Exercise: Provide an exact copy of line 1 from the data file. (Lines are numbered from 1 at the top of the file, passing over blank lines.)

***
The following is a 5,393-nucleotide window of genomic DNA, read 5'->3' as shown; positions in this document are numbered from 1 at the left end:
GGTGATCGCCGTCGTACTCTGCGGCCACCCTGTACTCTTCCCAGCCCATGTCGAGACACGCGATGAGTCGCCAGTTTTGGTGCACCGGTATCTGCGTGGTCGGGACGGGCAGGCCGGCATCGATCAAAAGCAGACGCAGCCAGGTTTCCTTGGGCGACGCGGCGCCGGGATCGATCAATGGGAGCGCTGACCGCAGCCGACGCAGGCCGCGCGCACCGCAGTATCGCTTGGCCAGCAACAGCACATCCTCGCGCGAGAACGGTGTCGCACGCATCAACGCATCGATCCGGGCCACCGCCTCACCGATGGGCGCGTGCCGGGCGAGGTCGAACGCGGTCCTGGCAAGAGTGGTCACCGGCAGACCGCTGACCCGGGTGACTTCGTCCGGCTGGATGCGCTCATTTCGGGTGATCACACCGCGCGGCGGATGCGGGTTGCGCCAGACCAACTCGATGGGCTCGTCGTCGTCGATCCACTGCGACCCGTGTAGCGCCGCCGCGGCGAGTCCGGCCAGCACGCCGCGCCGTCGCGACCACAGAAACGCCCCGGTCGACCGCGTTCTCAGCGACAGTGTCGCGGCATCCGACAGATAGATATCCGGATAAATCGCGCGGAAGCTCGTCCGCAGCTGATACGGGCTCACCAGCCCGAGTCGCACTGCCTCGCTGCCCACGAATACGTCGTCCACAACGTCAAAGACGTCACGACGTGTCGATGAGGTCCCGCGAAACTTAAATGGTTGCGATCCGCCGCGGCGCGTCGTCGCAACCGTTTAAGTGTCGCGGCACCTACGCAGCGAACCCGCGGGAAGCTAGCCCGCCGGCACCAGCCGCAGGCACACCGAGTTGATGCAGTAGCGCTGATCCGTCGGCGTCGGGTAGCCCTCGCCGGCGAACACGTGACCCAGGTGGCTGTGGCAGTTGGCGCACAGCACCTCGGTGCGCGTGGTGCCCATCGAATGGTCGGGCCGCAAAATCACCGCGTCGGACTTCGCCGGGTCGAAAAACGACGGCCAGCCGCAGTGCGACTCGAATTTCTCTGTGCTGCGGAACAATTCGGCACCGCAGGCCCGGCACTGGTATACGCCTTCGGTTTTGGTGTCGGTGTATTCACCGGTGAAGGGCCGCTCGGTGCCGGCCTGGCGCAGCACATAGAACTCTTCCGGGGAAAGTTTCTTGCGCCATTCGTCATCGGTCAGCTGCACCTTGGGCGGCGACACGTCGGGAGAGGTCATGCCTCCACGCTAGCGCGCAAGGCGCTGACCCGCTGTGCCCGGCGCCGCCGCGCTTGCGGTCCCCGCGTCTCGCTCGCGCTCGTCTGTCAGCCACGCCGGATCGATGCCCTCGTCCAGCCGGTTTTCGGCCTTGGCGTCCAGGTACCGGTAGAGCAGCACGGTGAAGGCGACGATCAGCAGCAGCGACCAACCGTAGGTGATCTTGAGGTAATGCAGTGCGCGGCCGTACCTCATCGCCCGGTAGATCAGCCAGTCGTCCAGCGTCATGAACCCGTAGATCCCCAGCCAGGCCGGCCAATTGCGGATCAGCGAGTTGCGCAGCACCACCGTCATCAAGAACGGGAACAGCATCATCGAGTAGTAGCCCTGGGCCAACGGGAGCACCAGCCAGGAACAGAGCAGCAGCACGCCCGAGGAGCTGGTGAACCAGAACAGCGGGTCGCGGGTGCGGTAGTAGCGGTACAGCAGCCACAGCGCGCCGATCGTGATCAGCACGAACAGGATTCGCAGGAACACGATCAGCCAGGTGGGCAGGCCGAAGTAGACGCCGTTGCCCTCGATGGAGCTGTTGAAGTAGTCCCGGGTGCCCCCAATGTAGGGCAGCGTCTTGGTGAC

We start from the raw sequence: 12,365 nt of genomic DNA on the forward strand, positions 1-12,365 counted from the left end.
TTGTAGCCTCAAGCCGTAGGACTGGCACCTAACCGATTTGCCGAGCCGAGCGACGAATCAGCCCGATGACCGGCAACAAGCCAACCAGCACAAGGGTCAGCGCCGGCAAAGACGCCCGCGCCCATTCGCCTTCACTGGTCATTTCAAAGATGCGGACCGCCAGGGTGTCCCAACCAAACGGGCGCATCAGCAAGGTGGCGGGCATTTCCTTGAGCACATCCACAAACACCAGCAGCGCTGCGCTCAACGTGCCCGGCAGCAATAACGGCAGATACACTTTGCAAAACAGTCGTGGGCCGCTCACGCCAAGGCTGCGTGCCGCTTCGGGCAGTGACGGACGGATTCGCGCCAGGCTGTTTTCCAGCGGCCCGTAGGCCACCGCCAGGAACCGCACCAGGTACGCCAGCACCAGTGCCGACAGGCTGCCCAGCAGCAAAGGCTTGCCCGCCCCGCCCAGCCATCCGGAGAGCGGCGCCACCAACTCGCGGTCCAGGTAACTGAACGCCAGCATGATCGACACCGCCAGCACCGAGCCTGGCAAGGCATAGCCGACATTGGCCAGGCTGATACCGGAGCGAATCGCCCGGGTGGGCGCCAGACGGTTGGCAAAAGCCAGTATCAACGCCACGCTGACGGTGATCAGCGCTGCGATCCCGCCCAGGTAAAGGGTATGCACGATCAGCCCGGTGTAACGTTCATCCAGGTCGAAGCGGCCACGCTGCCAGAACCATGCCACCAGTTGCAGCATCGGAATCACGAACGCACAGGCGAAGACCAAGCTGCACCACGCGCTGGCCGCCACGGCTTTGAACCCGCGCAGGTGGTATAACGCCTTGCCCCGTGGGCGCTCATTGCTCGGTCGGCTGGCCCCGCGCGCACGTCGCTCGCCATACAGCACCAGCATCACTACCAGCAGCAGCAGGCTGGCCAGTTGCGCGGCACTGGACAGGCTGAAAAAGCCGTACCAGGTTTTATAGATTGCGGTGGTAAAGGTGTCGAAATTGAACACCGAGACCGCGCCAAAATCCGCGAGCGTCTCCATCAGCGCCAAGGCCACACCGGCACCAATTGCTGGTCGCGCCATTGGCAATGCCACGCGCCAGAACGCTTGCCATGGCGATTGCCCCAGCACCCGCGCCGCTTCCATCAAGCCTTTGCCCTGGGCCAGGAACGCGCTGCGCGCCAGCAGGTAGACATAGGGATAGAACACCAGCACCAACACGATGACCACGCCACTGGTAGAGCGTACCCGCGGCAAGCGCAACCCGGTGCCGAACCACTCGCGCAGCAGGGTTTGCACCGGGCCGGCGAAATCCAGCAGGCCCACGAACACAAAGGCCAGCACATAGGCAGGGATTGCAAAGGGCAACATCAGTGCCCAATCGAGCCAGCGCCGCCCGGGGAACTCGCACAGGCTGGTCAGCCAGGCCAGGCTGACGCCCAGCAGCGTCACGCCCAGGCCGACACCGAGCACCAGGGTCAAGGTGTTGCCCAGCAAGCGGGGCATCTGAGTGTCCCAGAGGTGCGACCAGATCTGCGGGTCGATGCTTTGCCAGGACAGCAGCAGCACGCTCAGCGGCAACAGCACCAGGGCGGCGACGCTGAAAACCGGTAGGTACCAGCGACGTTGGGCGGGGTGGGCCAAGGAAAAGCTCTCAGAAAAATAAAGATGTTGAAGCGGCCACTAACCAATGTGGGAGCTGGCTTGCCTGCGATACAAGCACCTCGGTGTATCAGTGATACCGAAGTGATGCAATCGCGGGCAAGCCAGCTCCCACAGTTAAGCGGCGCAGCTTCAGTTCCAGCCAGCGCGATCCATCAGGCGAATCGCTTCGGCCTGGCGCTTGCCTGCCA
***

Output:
The following is a 5,393-nucleotide window of genomic DNA, read 5'->3' as shown; positions in this document are numbered from 1 at the left end: